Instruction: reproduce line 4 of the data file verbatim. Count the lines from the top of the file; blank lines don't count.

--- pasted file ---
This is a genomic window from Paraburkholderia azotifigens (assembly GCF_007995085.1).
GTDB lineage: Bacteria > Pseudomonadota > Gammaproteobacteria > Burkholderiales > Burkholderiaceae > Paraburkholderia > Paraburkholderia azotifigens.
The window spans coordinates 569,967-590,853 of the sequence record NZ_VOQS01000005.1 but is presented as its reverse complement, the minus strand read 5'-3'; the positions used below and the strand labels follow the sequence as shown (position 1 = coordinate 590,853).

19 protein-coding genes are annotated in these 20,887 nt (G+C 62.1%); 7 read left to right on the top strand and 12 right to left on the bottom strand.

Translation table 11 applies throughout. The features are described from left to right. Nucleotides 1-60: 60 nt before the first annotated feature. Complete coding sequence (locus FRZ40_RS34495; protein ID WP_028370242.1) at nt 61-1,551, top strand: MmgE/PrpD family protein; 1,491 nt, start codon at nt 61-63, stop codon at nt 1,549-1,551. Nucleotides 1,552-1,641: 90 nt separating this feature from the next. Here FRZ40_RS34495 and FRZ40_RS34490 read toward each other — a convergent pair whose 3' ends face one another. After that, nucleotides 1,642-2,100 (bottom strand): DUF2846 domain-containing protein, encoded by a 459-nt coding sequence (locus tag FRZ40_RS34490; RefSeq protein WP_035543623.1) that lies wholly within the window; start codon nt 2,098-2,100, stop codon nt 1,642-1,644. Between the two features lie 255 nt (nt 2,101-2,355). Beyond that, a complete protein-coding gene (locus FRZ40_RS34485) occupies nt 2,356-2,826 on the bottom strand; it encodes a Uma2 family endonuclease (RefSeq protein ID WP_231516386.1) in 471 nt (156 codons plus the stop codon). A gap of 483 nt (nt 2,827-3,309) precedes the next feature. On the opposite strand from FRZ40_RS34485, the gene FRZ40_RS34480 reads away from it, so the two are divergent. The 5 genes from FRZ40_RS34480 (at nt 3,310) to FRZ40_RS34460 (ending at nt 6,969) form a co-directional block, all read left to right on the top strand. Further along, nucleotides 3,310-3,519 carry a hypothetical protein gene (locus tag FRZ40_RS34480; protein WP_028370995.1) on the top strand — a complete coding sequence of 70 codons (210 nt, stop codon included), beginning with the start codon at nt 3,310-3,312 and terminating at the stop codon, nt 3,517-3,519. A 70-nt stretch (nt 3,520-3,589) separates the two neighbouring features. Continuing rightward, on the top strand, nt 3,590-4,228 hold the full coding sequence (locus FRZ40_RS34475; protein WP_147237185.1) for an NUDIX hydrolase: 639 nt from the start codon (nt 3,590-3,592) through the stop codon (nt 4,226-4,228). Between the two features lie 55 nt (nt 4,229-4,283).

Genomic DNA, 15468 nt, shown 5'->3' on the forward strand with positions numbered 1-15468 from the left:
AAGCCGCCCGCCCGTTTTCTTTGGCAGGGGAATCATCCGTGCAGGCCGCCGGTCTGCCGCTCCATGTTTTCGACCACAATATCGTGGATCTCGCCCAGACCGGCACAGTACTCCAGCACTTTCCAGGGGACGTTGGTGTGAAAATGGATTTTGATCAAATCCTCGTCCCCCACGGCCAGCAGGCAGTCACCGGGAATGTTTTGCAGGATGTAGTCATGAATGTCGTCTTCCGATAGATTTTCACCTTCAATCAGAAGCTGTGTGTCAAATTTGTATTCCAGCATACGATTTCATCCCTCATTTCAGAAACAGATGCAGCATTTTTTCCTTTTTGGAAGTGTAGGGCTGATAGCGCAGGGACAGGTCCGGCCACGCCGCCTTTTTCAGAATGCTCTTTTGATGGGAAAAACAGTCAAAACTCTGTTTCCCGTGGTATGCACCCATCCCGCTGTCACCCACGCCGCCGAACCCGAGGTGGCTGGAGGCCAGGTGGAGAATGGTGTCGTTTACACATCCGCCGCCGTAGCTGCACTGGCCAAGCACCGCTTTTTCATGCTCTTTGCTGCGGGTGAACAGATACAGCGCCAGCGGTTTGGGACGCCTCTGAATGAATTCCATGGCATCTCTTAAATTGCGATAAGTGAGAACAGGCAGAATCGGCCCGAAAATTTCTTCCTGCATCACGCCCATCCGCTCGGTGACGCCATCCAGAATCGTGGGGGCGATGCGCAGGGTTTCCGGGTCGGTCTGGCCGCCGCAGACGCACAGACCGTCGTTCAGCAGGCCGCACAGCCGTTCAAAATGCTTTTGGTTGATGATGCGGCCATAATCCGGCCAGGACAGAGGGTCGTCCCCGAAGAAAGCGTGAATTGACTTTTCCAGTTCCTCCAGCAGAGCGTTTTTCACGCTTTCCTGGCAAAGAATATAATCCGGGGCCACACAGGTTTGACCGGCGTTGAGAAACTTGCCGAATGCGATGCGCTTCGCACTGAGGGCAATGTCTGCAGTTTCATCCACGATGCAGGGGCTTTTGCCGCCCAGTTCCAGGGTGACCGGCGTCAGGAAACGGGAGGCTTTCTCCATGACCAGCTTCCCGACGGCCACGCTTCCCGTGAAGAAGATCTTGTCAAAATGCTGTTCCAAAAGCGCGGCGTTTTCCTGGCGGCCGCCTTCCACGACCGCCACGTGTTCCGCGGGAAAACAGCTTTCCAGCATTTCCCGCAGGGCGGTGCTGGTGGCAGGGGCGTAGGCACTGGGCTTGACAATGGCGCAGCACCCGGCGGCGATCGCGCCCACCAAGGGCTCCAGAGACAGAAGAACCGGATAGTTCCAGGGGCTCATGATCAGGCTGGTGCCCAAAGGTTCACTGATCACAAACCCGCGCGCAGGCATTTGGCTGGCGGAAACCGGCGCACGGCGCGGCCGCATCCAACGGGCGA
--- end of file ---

19 protein-coding genes are annotated in these 20,887 nt (G+C 62.1%); 7 read left to right on the top strand and 12 right to left on the bottom strand.